Electronic Theses and Dissertations

Identifier

6435

Date

2019

Date of Award

5-1-2019

Document Type

Thesis

Degree Name

Master of Science

Major

Psychology

Concentration

Experimental Psychology

Committee Chair

Helen J. K. Sable

Committee Member

Frank Andrasik

Committee Member

Jeffrey J. Sable

Abstract

The utility of genetics for predicting alcoholism and alcohol-related disorders islimited given environmental variance and a finite understanding of all geneticcontributors. This has led to interest in phenotypic markers that can be used forclassifying individuals at heightened risk for developing alcoholism and alcohol-relateddisorders. One such marker is the P300, an event-related potential (ERP) observed tohave an attenuated amplitude and increased latency in both humans and animals whohave a genetic predisposition to alcohol use. To study the utility of the P300 as abiomarker for alcohol use disorders (AUDs), we examined its characteristic in alcoholpreferring (P) and non-preferring (NP) rats naïve to alcohol using an auditory oddballtask. Electroencephalography (EEG) was measured using a novel, noninvasive methodafter rats were trained to press a lever for food in response to the rare “target” tone, butnot after the more frequent “standard” tone. The amplitude of the N2-P3 complexrevealed a significant line x tone interaction (F(1,37)=4.365, p=.044, η2p=.106). Post-hoc analysis revealed an approaching significant attenuation in the N2-P3 amplitude for the P(versus NP) rats only for the target tone (p=.077, η2p= .078). These results support theprevious findings reporting a decrease in P300 amplitude in those with a geneticpredisposition to alcohol and adds support to the utility of the P300 as a endophenotypicmarker of alcoholism.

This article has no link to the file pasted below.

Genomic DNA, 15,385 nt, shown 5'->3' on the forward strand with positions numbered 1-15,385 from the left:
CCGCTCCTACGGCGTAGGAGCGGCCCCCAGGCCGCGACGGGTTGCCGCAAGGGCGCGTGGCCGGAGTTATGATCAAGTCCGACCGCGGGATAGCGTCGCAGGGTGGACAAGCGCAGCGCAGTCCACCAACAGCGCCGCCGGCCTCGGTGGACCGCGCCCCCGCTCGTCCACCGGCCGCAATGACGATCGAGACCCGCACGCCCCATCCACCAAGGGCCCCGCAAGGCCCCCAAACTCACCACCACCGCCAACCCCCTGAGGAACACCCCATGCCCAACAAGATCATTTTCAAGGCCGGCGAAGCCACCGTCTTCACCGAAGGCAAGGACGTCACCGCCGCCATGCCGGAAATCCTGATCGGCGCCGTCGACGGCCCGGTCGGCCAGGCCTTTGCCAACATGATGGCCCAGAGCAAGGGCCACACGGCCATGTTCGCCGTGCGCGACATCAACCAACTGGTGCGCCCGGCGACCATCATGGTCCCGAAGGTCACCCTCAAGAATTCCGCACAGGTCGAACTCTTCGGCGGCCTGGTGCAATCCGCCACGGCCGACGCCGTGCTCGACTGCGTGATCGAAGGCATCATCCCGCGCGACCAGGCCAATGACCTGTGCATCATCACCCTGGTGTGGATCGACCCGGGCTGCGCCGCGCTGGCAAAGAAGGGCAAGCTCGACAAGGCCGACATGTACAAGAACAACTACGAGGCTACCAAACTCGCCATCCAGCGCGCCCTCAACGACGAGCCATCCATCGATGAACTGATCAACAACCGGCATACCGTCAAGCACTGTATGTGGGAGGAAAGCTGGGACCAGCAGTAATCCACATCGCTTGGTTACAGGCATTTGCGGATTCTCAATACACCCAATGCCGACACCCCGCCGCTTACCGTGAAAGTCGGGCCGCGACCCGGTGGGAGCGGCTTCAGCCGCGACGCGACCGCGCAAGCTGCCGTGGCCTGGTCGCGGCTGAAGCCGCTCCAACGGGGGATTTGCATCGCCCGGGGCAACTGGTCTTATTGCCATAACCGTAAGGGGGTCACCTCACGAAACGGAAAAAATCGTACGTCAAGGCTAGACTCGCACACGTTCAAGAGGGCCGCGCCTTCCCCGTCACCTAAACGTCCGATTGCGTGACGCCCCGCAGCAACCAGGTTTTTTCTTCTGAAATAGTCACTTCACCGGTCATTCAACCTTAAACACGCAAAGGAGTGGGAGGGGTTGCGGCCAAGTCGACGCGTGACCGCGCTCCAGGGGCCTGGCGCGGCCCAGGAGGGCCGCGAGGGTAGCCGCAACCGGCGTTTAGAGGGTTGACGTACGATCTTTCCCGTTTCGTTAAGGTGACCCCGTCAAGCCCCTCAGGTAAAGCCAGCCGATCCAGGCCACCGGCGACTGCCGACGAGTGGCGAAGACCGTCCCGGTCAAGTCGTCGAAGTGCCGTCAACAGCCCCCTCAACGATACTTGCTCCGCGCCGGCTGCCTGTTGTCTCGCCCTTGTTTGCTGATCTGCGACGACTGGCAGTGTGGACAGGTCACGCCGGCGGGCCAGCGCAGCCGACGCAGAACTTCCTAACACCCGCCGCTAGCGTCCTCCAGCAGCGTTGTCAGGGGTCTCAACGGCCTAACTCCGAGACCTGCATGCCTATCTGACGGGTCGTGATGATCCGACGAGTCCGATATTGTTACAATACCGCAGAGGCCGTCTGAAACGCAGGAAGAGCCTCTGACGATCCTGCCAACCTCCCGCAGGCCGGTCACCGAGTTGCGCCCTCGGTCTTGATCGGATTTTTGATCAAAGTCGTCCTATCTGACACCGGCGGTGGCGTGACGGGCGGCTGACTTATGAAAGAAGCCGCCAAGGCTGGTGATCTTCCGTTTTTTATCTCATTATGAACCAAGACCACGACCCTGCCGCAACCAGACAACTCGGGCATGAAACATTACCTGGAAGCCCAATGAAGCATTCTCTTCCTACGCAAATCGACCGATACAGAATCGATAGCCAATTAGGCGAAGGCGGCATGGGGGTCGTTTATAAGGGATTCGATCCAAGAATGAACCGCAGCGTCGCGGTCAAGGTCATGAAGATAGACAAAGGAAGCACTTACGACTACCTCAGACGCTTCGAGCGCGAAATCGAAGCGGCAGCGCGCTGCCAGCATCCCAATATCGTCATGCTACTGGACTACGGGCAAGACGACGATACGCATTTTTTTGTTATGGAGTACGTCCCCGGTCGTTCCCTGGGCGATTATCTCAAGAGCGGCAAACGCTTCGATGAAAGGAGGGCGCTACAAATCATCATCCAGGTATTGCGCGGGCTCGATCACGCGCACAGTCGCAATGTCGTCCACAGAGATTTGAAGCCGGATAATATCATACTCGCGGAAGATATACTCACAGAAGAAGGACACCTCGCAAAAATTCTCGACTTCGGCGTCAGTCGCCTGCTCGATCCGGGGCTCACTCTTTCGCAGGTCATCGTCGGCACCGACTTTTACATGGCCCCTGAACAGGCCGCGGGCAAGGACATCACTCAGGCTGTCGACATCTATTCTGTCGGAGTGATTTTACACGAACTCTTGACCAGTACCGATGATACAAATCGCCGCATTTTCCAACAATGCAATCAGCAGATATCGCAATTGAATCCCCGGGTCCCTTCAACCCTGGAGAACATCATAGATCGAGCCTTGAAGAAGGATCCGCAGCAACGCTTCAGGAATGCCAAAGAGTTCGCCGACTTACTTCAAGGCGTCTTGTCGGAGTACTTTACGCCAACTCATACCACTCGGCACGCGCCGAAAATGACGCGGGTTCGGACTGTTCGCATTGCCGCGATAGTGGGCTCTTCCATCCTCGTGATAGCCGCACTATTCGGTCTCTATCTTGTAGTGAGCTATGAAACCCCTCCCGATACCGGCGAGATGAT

Comments

Data is provided by the student.

Library Comment

dissertation or thesis originally submitted to the local University of Memphis Electronic Theses & dissertation (ETD) Repository.

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